Vikash: ‘Its said that the sacred red dot is actually a ‘record’ button. Wives can record all that their husbands say and do and use it against them when they need to. Wonder why some guys want their wives to have bigger ones – as it possibly means more memory storage. Jokes aside – I do look with greater admiration and respect upon those who ‘adorn’ themselves. It just adds that certain finesse that’s indescribable.’
Raksha: ‘I’m not dressed without my sindhoor and dot. It’s part of my morning beauty routine.’
Vishal : ‘Thank God I’m blessed with a wife that wears her sindoor 24.7 big n bold . Wit respect it also commands respect to married women. It’s the most beautiful thing to see on any married Hindi lady.’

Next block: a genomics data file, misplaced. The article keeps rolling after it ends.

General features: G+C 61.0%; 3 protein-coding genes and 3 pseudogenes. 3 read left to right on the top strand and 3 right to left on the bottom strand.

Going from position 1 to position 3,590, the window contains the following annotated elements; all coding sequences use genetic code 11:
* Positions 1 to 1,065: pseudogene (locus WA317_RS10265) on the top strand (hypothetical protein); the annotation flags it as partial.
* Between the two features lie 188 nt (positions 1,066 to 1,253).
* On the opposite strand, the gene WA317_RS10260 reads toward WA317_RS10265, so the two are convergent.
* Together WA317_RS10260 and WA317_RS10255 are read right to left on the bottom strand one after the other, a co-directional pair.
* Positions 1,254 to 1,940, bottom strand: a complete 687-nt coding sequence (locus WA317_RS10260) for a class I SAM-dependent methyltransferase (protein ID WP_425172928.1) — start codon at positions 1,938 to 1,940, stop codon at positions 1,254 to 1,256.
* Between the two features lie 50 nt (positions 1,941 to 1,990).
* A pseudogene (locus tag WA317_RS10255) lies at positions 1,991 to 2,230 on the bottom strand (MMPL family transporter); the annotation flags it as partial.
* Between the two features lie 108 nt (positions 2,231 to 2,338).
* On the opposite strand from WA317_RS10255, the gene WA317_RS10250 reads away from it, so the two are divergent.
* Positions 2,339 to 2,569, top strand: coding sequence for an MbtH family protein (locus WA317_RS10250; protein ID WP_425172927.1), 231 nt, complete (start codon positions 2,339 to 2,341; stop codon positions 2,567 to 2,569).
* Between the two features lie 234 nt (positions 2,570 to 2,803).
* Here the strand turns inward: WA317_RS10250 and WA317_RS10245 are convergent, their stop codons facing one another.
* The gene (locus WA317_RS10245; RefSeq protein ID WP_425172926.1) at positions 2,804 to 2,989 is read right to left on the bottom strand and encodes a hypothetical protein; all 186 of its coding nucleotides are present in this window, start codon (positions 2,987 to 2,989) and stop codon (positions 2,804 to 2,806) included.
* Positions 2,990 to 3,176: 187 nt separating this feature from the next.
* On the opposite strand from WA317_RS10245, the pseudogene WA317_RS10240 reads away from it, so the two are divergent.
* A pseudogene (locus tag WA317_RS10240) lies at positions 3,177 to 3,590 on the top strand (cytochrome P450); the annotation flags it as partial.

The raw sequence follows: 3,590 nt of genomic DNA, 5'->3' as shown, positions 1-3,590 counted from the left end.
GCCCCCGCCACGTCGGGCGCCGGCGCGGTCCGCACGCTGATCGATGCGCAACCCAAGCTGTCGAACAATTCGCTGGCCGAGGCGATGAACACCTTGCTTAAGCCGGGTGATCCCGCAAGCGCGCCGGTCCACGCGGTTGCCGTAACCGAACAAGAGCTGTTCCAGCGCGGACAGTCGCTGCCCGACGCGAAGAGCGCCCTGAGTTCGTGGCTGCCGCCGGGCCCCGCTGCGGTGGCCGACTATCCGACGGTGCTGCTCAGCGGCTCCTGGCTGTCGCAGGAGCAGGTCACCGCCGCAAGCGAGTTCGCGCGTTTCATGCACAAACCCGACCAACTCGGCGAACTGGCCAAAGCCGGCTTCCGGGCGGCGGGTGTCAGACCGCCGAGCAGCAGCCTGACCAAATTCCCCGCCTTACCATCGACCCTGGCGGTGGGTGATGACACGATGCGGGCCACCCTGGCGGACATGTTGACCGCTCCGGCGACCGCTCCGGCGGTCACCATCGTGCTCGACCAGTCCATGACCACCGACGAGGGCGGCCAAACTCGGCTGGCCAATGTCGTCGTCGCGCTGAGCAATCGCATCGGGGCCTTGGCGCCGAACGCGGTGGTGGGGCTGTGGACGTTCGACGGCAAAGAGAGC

Navitha: ‘We Indian ladies tend to stick our dots on our mirrors, I used to be guilty of that too…and then it happened, on June 3rd 2005, the morning after my husbands funeral…as I got ready to accept the challenges of starting a whole new different life, that of a WIDOW….I will never, never, NEVER forget how i broke down on my room floor..not because I had just stepped out of my en-suite, saw the “white sari” on my bed…white to me was just another color…the reality hit me, when after changing into my clothes, I reached out to my mirror…for my RED STICK ON DOT…Words cannot express my emotions at that time…it was then that I realized, what that dot actually meant to me, and how bare and bland my forehead would be from now on without my precious red dot, it was then it dawned on me, I am now HIS WIDOW…oh how i cried, and memories of our wedding day came flooding back… when my husband used his thumb to imprint a red sindoor dot on my forehead, he didn’t put a small one, gosh it was the size of a 50 cent piece, and when i asked him why he couldn’t make a neat little dot…his words were: ” Cos you taken!..U mine..and I want the whole world to see that!”… How i wish I could still wear his dot, loud and proud…its so true that you often realise the true value of something, once you’ve lost it…’